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Will Israel's U.S. Friends Press Her for Peace?

November 09, 1987|JEROME M. SEGAL | Jerome M. Segal is a research scholar at the Center for Philosophy and Public Policy, University of Maryland. He is one of the founders of Washington Area Jews for Israeli-Palestinian Peace.

The United States' failure to secure Israel's agreement to a multilateral conference on the Middle East brings to light two facts that our policy-makers have refused to face: The United States and Prime Minister Yitzhak Shamir do not have the same objectives; and in real political terms, the United States lacks any useful levers for affecting Israeli policy.

For almost 20 years the United States and Israel have hidden the disparity of their objectives behind U.N. Resolution 242. That resolution, passed in 1967, speaks of the "inadmissibility of the acquisition of territory by war." It calls for Israeli withdrawal from territories occupied in the 1967 war, and for recognition of the rights of all states in the region to live at peace. 242 also has been taken as implicit recognition of Israel.

For all the world, including the United States, 242 has always meant that Israel should give up most of the West Bank and the Gaza Strip, territories containing 1.4 million Palestinians and occupied by the Israeli army for the last 20 years. Prime Minister Shamir has a different interpretation. In his view, Israel satisfied 242 when it withdrew from the Sinai after the Camp David accords with Egypt.

Shamir's interpretation reflects the long-term objective of the revisionist wing of the Zionist movement. Even before the creation of the state of Israel, the revisionists opposed the idea of territorial compromise. Thus they were opposed to the original U.N. resolution that sought to solve the issue by partitioning Palestine into two states, one Jewish and one Arab. But only in 1967 did Israel come to control all of Palestine, and only in 1977, with the election of Menachem Begin, did the revisionists come to power.

So long as the Arab world could be portrayed as irrevocably hostile to Israeli existence, so long as attention could be focused on side issues such as terrorism, the fundamental question of territory could be ignored. Today, things have changed considerably. Israel has a 10-year-old peace treaty with Egypt. Jordan is prepared to enter into negotiations. Israel is a nuclear power. And the Palestine Liberation Organization has called for the exchange of land for peace.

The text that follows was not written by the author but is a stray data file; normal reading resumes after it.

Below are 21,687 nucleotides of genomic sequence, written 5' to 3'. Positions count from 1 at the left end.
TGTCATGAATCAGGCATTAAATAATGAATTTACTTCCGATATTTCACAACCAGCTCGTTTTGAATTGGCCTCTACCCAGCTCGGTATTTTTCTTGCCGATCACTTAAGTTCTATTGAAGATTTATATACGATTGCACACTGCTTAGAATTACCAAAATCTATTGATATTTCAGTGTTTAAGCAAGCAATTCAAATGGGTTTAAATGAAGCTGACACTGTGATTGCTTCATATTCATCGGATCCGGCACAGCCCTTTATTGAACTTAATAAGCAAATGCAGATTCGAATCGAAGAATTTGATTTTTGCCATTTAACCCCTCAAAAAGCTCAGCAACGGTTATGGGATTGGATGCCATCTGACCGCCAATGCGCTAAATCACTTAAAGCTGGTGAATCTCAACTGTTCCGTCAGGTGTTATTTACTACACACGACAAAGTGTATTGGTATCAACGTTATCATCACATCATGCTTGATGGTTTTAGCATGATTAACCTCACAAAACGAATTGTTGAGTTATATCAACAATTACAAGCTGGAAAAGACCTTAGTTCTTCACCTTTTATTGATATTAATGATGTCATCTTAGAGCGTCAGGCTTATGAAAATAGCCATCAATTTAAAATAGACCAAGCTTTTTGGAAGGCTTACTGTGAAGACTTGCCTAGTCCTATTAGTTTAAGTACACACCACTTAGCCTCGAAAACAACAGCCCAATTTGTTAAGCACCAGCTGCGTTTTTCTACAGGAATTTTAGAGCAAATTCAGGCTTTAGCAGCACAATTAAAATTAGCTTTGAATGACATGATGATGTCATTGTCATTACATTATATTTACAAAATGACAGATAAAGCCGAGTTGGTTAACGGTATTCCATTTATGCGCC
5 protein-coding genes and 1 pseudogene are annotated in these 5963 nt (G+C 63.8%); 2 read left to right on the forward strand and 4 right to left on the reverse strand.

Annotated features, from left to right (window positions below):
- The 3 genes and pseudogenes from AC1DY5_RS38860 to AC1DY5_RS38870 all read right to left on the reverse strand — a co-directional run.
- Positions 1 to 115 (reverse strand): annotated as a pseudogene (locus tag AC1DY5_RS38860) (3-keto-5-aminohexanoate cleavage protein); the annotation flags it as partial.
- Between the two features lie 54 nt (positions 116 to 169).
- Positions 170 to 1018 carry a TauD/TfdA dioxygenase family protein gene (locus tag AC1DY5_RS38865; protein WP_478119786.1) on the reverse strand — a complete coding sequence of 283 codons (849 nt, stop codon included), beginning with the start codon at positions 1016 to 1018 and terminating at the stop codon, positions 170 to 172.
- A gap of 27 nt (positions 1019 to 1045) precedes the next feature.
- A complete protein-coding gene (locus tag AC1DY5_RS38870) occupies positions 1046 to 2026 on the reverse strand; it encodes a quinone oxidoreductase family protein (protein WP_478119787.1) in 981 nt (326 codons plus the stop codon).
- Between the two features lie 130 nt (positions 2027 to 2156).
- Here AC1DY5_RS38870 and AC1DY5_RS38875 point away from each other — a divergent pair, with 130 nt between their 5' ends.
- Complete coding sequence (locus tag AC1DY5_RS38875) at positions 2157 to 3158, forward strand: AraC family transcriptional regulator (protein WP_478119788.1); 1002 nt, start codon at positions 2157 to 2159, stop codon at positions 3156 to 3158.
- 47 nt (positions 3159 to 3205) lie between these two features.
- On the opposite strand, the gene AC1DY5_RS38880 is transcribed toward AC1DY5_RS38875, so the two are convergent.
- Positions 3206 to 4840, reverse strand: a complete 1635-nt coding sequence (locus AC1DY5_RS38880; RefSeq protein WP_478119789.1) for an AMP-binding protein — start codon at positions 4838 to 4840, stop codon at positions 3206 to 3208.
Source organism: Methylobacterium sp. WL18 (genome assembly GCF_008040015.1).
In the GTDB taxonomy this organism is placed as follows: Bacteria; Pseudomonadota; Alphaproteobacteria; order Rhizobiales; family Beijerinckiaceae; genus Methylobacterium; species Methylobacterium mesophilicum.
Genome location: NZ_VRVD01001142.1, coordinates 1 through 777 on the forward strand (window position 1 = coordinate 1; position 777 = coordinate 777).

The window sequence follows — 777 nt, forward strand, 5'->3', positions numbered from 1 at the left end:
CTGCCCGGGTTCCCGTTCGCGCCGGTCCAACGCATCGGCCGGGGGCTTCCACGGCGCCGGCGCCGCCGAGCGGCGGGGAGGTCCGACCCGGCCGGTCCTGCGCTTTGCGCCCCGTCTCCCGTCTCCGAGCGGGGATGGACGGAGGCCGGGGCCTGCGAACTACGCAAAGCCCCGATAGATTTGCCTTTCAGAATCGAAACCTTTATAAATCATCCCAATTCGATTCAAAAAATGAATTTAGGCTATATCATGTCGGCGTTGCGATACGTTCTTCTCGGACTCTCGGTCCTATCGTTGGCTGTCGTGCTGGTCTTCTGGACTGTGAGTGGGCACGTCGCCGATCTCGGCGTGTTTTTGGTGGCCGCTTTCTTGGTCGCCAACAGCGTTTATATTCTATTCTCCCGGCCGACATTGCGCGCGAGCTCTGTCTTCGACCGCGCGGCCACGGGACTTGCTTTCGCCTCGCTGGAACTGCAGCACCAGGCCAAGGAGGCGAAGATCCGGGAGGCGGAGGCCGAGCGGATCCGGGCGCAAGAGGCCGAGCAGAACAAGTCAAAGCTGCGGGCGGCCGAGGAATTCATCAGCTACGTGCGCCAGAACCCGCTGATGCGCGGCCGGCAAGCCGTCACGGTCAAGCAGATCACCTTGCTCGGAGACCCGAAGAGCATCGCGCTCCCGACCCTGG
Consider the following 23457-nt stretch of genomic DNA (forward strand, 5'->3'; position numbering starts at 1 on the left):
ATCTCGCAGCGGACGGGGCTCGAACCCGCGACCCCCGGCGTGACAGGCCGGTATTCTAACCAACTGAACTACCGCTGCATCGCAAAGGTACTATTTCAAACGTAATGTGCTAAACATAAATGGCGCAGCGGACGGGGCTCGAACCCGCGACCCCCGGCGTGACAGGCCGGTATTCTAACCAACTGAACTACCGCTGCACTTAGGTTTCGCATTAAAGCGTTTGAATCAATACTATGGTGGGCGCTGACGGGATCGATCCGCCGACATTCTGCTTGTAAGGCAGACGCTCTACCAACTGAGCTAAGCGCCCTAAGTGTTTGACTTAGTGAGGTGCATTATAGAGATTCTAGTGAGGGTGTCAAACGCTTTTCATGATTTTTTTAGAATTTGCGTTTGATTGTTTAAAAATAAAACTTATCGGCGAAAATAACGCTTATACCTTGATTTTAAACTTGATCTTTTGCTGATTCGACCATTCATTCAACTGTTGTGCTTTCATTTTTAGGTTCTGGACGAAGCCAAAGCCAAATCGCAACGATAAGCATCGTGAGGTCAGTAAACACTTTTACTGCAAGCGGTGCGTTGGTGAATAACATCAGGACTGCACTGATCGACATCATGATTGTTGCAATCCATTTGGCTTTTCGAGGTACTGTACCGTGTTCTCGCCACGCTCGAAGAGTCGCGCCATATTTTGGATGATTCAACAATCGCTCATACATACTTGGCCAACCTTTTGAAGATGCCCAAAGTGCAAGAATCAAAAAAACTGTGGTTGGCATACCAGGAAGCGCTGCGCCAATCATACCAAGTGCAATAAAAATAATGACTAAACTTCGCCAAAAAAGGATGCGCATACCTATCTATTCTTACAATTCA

Long-standing divisions are now acute and in the open. Shimon Peres, the former prime minister and now foreign minister, calls for an international conference and is prepared to agree to some relinquishment of territory. Shamir rejects both, and popular opinion increasingly favors his position; after 20 years of occupation, many Israelis view it as completely natural that Israel should rule over the West Bank Palestinians.

The United States remains a believer in the process of peace-seeking: that once negotiations begin, they will take on a life of their own and some compromise on territory will be found. Shamir believes the same thing. This is exactly why he opposes a conference. Thus, George Shultz's visit last month, and George Shultz's failure.

On the basic issue of exchanging territory for peace, there is no point in talking to Shamir; his views are an inherent part of a political identity formed over a lifetime. Ultimately, he cares more about holding onto the territories than he does in a peace settlement. And we lack any means of converting him. We give Israel so much already that there is hardly anything more to give. And politically, there is no credibility to any threat to withhold American aid.

Where does American policy go now? There is perhaps one alternative, but it requires more political courage than we are used to. The United States should make clear that it is prepared to act without prior Israeli approval. For instance, the United States does not need Israeli permission to tell the U.N. Secretary General to convene the international conference. Presented with a fait accompli, the Israeli right wing would find it very difficult to continue to block Israel's participation in peace talks.

But this is high-stakes poker. How could even the threat to convene peace talks be made credible? Back in 1975, in an effort to pressure Israel on disengagement in the Sinai, President Gerald Ford and Henry Kissinger announced a "reassessment" of U.S. Middle East policy. Within weeks, 76 senators had signed a letter to Ford stating that no such reassessment was needed. When Yitzhak Shamir thumbs his nose at George Shultz, it is because he counts on the staying power of this political reality in the United States.

But this may change. There is an emerging crisis of conscience for the American Jewish community. American Jews are much closer to Peres than to Shamir; their favorite Israeli is Abba Eban, who has supported the call for negotiations based on mutual recognition, self-determination and a compromise on territory.

Heretofore, American Jews have refused to publicly take sides in Israel's policy debates. Today it is different. The American Jewish Congress recently threw its weight behind Peres' call for an international conference. They stated: "We are persuaded that the risks, both to Israel and to ourselves, of announcing our views are far less than the risks of remaining silent and external to this historic debate." Other organizations are also taking sides.

Given the failure of Shultz's efforts to reason with Shamir, the real issue confronting Israel's friends in America is: Are we prepared to allow our government to press Israel hard in the direction of a peace settlement, or do we stand by and lose the best opportunity for peace in a decade?

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